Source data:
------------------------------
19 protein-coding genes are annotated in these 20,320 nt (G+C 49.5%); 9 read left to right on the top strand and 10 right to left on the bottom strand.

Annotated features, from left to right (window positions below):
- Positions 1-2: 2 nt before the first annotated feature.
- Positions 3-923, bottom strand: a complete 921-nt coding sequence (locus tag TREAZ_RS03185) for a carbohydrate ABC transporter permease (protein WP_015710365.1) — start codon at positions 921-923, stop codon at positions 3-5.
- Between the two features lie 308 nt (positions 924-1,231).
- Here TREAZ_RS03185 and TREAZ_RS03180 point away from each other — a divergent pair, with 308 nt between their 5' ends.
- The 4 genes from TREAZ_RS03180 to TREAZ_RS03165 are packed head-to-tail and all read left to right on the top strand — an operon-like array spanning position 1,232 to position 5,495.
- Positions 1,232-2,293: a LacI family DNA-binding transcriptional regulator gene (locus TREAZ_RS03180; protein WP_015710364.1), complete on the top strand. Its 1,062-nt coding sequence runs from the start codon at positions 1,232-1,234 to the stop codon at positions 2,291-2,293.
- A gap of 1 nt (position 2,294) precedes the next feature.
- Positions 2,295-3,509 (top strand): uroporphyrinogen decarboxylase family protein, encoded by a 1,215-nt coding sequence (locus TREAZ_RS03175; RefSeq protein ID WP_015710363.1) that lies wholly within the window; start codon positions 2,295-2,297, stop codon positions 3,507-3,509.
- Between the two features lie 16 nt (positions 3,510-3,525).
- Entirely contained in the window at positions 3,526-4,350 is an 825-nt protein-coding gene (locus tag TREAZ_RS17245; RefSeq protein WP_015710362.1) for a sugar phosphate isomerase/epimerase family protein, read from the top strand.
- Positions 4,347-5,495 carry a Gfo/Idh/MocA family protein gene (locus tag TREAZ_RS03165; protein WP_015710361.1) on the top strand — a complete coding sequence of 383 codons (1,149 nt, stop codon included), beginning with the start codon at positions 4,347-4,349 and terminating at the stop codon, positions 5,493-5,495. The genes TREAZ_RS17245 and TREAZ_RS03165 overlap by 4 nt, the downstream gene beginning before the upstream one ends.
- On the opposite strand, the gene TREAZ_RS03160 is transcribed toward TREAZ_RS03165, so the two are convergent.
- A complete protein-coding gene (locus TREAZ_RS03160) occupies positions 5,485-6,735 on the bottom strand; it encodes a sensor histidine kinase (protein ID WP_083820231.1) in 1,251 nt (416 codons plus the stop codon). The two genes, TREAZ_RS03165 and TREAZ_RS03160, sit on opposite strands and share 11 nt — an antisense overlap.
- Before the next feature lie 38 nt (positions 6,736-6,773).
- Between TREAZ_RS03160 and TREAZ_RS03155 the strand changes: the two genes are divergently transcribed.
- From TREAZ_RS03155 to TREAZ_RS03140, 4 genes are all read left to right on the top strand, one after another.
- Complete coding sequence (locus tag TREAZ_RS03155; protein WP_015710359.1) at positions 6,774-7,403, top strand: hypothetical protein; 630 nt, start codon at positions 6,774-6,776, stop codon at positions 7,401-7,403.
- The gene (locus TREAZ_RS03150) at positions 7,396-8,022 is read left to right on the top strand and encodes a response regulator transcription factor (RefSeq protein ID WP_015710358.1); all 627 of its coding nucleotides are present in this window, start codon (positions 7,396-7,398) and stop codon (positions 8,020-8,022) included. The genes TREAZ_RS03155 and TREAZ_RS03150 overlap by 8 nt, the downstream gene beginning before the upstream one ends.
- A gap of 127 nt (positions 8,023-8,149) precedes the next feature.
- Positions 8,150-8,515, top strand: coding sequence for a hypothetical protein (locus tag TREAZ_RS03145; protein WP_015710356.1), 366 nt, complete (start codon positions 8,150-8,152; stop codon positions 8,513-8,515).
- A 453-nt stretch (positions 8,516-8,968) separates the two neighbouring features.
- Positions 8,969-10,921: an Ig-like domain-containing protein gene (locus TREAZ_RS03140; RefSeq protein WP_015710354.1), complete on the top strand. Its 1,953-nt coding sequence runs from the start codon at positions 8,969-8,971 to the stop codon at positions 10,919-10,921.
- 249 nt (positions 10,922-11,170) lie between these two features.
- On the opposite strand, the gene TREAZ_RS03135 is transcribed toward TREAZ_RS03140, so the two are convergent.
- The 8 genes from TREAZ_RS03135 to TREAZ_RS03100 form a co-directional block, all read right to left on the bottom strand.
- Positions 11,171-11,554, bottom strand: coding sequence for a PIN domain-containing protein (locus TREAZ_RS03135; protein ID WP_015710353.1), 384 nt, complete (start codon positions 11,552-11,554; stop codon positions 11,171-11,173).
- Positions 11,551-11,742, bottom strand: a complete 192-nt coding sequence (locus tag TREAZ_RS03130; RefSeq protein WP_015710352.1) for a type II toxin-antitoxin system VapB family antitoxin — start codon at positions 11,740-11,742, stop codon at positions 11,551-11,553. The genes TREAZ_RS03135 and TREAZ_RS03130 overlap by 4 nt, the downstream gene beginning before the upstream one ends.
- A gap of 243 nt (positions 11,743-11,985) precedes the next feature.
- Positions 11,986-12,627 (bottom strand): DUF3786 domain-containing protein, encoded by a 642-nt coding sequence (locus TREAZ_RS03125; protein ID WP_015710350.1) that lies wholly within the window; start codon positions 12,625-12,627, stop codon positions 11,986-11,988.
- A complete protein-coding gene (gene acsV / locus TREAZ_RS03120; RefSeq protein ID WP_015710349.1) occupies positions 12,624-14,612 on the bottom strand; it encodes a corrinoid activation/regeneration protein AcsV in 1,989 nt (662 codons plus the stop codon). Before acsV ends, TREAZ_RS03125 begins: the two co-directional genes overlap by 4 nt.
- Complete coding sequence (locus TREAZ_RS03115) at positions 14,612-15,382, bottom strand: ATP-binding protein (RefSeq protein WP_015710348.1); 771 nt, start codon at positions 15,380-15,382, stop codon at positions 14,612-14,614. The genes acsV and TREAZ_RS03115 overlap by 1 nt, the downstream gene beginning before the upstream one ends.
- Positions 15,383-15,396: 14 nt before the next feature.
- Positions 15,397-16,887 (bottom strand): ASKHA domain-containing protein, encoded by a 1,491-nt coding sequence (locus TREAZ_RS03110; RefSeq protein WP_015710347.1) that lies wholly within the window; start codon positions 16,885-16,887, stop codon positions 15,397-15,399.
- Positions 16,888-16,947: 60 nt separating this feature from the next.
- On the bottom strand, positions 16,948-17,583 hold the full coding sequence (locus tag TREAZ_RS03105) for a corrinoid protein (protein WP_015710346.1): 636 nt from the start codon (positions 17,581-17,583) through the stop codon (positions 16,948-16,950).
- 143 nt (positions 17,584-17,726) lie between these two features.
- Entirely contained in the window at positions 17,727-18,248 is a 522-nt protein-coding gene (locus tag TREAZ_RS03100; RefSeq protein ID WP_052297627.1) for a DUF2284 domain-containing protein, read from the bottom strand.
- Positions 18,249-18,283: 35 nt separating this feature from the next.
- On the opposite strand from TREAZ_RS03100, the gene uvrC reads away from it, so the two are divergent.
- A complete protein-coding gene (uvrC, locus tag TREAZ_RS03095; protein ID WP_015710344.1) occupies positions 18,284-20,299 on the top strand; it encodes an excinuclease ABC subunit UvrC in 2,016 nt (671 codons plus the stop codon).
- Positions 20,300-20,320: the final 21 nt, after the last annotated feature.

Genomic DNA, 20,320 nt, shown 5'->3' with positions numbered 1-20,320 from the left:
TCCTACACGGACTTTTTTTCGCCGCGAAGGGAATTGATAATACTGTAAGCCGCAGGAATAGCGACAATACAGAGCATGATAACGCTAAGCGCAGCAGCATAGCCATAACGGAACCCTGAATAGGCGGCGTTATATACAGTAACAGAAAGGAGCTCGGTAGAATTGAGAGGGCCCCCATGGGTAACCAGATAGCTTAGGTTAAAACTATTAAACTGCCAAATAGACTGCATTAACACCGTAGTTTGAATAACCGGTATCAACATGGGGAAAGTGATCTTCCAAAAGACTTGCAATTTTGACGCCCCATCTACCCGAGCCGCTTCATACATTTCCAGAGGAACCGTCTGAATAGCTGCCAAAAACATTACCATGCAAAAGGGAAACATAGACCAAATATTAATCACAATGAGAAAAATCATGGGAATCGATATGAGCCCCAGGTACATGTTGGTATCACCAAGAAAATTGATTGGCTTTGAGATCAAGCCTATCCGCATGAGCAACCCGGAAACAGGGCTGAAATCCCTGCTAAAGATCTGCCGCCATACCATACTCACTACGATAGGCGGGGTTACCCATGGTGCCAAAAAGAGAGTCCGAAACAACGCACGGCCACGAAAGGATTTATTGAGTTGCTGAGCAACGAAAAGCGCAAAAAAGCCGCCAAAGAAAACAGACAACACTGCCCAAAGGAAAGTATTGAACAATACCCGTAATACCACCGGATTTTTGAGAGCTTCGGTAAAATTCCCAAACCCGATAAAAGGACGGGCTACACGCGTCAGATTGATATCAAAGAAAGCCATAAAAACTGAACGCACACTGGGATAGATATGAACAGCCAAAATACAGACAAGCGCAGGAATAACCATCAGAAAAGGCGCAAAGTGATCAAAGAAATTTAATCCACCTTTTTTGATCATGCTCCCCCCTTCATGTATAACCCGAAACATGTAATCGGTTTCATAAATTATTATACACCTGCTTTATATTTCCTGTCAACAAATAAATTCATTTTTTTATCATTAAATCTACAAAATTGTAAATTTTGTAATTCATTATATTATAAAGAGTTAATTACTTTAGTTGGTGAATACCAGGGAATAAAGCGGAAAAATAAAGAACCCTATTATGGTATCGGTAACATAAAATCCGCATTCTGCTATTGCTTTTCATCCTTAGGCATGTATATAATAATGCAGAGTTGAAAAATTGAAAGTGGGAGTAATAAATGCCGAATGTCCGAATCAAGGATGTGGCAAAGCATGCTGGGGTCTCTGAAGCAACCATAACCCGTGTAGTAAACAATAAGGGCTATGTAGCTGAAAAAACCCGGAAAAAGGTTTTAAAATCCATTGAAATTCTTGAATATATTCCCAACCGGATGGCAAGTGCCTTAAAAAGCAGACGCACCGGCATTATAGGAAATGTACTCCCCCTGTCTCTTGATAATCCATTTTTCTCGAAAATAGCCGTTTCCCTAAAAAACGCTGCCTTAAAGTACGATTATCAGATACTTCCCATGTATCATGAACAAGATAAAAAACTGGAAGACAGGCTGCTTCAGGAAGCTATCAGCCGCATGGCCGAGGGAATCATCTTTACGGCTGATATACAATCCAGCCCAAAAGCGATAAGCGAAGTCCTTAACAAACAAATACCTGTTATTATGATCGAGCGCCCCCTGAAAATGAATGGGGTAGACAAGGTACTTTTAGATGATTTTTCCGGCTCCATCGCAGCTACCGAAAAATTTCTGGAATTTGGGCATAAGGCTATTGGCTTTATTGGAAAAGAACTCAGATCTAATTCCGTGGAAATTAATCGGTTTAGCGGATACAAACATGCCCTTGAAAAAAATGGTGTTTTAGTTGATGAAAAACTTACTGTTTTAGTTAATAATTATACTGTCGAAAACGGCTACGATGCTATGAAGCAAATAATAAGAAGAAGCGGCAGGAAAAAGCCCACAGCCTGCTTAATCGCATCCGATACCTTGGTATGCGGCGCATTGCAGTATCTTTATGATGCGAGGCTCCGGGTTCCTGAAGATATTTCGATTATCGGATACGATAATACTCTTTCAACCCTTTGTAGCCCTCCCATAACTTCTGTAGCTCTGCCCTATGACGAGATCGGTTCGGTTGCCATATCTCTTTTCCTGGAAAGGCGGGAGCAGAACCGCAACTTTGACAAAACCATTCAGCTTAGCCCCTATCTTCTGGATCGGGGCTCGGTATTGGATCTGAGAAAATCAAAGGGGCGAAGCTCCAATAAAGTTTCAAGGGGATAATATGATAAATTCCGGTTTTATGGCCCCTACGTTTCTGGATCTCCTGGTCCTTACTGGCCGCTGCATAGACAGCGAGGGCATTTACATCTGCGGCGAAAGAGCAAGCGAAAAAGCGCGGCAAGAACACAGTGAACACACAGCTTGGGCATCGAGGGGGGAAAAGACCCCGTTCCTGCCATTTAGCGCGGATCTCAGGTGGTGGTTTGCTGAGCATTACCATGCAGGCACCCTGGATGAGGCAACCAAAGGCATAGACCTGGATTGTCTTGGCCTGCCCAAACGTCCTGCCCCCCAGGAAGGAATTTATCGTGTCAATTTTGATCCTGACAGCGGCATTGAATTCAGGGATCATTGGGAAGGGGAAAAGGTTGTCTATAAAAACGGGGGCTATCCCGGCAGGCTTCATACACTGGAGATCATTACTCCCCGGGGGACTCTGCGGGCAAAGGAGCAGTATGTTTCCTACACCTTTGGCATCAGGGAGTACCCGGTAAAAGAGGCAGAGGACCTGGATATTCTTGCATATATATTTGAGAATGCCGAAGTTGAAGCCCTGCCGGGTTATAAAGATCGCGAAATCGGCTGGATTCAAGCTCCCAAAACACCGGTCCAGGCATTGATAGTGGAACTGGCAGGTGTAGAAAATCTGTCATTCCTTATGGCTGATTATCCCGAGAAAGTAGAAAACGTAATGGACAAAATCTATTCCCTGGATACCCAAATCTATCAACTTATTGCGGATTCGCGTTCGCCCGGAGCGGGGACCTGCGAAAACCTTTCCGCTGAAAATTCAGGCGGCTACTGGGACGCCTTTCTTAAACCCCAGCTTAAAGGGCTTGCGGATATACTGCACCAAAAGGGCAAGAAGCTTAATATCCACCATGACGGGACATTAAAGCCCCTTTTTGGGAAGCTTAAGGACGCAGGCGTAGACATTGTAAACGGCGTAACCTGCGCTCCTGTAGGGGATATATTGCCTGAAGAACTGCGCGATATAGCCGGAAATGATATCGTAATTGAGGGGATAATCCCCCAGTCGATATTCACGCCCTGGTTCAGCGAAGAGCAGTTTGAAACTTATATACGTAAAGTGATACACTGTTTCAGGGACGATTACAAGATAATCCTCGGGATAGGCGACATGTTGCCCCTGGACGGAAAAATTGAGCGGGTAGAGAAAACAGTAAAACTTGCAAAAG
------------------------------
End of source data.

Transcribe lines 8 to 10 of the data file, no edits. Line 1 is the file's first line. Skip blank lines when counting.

- Positions 1,232-2,293: a LacI family DNA-binding transcriptional regulator gene (locus TREAZ_RS03180; protein WP_015710364.1), complete on the top strand. Its 1,062-nt coding sequence runs from the start codon at positions 1,232-1,234 to the stop codon at positions 2,291-2,293.
- A gap of 1 nt (position 2,294) precedes the next feature.
- Positions 2,295-3,509 (top strand): uroporphyrinogen decarboxylase family protein, encoded by a 1,215-nt coding sequence (locus TREAZ_RS03175; RefSeq protein ID WP_015710363.1) that lies wholly within the window; start codon positions 2,295-2,297, stop codon positions 3,507-3,509.